Key Features of a Charitable Remainder Trust

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WATCH: 3 Key Features of a Charitable Remainder Trust _ Mario Godoy _ Lombard Estate Planning Lawyer

Individuals who want to leave money to a charity in their will, but also need to reduce the taxes on their assets, may want to consider a charitable remainder trust, or CRT. A charitable remainder trust is a tax-exempt irrevocable trust that generates income for the creator while reducing the taxable income of individuals and supporting charities. After the trust creator’s death, the remaining assets in the trust go to support one or more of their favorite charities. Many people consider a CRT as a win-win-win situation for the creator, their beneficiaries and their favorite charities! In this video, Illinois estate and probate attorney Mario Godoy explains three key features of a Charitable Remainder Trust.

Watch: Estate Planning Attorney Mario Godoy Explains 3 Key Features of a Charitable Remainder Trust


In this video, we are going to discuss the three key features of a charitable remainder trust.

1. A charitable remainder trust is an irrevocable trust. That means that once it is created, the trust cannot be canceled. However, the creator of the trust can also be the trustee of that charitable remainder trust. This puts the creator in charge of how the assets are invested.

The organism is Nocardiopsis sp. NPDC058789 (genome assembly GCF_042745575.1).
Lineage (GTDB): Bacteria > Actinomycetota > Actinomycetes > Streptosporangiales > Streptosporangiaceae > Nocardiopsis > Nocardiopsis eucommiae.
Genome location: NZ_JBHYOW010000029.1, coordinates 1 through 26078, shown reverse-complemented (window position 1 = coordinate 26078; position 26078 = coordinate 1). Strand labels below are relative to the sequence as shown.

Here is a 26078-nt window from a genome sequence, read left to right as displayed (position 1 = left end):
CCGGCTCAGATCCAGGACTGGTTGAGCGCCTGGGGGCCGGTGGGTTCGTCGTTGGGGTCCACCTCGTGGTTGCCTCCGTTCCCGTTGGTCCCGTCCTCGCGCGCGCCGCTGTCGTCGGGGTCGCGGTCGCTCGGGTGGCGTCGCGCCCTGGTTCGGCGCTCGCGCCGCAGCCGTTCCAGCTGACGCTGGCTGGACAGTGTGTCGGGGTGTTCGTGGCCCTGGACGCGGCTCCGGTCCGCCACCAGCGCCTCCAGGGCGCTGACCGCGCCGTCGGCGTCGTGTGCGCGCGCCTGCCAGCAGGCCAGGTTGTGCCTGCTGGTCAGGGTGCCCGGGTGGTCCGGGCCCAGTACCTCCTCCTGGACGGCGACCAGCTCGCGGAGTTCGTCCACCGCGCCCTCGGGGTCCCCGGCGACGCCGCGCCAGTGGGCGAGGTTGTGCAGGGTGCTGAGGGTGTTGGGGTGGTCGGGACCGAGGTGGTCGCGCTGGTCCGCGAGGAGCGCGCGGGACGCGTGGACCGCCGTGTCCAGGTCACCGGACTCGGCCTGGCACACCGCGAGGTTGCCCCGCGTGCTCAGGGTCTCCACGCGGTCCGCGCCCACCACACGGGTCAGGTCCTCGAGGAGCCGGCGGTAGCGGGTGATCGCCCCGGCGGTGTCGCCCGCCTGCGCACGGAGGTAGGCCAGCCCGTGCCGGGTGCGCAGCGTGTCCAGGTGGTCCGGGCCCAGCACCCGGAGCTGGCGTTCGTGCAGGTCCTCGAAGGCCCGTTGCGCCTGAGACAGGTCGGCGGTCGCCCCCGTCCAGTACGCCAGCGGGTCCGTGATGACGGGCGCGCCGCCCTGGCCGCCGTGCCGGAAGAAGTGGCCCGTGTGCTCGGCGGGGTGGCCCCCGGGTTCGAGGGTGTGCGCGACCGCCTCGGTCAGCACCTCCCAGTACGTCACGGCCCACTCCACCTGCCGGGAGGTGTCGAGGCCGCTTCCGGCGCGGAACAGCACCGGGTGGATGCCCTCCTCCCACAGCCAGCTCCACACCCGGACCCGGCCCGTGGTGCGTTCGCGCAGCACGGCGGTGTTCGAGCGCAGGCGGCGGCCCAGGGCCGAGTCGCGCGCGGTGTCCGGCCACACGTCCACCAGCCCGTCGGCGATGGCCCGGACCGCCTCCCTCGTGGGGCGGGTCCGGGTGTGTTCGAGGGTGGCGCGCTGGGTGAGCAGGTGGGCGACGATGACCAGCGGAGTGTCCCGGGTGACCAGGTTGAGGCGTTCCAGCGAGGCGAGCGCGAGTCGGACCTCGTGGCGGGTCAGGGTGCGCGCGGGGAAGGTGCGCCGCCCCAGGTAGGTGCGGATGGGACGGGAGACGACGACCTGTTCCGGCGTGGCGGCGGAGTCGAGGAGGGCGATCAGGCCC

2. The charitable remainder generates income for the creator of the trust in 2 different ways:

1. If the income is based on a percentage of the trust, it is called a “unitrust.”

2. If the income is set as an annual fixed amount, the trust is often called an “annuity” trust.

3. Assets placed in a charitable remainder trust are not part of the creator’s estate and are not subject to estate taxes. Instead, the assets would pass directly to the creator’s chosen charity.

If you have any estate planning questions, please call us for a consult.

DuPage County Estate Planning Attorneys

One of the most common estate planning mistakes is the failure to include a residuary clause. Creating and updating your estate plan to make sure your assets are distributed according to your wishes is an essential part of your estate plans. By working with an attorney, you could draft a will or trust that fits your goals now and in the future. To find out the best solution for your personal situation, contact one of our lawyers today and schedule an appointment at 630-864-5835. 

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